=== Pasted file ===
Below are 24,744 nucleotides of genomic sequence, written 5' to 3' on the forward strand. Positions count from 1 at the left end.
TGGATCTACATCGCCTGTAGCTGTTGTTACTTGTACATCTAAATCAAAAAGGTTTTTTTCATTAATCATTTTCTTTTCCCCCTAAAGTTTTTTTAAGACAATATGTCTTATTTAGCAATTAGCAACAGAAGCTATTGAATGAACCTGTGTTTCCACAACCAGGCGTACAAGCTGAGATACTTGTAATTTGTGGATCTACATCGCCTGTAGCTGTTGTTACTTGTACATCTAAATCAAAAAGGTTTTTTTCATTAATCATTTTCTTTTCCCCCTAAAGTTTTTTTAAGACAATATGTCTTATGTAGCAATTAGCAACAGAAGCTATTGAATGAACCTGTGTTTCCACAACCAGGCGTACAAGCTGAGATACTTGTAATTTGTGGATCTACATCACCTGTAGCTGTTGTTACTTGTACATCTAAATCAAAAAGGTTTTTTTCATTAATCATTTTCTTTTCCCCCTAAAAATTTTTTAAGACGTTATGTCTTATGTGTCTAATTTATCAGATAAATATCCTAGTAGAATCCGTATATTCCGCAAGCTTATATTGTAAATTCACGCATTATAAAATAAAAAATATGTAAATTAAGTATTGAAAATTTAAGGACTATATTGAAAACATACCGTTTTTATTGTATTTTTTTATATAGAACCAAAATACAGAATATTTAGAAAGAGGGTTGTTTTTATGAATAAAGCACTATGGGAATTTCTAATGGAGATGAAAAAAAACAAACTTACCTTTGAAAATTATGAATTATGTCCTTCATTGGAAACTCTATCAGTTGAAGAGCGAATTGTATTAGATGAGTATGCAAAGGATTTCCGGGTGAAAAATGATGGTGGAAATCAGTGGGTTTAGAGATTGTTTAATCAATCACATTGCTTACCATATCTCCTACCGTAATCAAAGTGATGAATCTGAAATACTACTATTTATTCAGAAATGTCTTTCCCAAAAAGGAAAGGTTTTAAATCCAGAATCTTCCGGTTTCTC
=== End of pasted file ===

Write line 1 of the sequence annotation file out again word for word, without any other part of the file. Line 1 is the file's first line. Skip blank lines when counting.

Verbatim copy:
Below are 24,744 nucleotides of genomic sequence, written 5' to 3' on the forward strand. Positions count from 1 at the left end.